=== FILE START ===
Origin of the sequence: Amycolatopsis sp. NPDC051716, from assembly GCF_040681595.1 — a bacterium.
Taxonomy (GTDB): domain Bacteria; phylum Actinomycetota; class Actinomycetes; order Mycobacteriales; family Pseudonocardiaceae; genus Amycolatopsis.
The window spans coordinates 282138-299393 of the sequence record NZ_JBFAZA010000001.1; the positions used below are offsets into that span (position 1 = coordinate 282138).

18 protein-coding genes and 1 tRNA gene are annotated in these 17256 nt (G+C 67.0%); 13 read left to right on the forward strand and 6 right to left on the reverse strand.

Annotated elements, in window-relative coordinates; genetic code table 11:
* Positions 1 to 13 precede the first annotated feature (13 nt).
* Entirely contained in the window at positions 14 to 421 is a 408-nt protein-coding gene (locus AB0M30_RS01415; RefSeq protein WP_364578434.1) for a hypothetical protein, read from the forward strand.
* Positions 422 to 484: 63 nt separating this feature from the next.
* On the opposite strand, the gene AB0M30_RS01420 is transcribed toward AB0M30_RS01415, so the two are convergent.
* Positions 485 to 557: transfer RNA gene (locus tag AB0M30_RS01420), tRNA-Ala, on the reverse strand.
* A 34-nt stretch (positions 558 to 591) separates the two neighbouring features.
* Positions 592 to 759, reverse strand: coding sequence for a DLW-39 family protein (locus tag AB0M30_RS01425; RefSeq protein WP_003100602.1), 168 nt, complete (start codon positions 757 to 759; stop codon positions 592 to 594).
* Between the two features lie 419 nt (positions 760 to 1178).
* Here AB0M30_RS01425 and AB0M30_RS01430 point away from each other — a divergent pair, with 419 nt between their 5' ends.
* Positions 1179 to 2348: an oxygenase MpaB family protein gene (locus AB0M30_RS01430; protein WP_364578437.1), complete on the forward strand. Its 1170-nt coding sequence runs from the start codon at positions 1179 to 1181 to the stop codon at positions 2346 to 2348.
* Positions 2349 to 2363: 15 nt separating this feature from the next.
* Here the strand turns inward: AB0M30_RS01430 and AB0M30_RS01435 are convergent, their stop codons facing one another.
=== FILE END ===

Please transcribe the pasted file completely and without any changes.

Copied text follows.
Origin of the sequence: Amycolatopsis sp. NPDC051716, from assembly GCF_040681595.1 — a bacterium.
Taxonomy (GTDB): domain Bacteria; phylum Actinomycetota; class Actinomycetes; order Mycobacteriales; family Pseudonocardiaceae; genus Amycolatopsis.
The window spans coordinates 282138-299393 of the sequence record NZ_JBFAZA010000001.1; the positions used below are offsets into that span (position 1 = coordinate 282138).

18 protein-coding genes and 1 tRNA gene are annotated in these 17256 nt (G+C 67.0%); 13 read left to right on the forward strand and 6 right to left on the reverse strand.

Annotated elements, in window-relative coordinates; genetic code table 11:
* Positions 1 to 13 precede the first annotated feature (13 nt).
* Entirely contained in the window at positions 14 to 421 is a 408-nt protein-coding gene (locus AB0M30_RS01415; RefSeq protein WP_364578434.1) for a hypothetical protein, read from the forward strand.
* Positions 422 to 484: 63 nt separating this feature from the next.
* On the opposite strand, the gene AB0M30_RS01420 is transcribed toward AB0M30_RS01415, so the two are convergent.
* Positions 485 to 557: transfer RNA gene (locus tag AB0M30_RS01420), tRNA-Ala, on the reverse strand.
* A 34-nt stretch (positions 558 to 591) separates the two neighbouring features.
* Positions 592 to 759, reverse strand: coding sequence for a DLW-39 family protein (locus tag AB0M30_RS01425; RefSeq protein WP_003100602.1), 168 nt, complete (start codon positions 757 to 759; stop codon positions 592 to 594).
* Between the two features lie 419 nt (positions 760 to 1178).
* Here AB0M30_RS01425 and AB0M30_RS01430 point away from each other — a divergent pair, with 419 nt between their 5' ends.
* Positions 1179 to 2348: an oxygenase MpaB family protein gene (locus AB0M30_RS01430; protein WP_364578437.1), complete on the forward strand. Its 1170-nt coding sequence runs from the start codon at positions 1179 to 1181 to the stop codon at positions 2346 to 2348.
* Positions 2349 to 2363: 15 nt separating this feature from the next.
* Here the strand turns inward: AB0M30_RS01430 and AB0M30_RS01435 are convergent, their stop codons facing one another.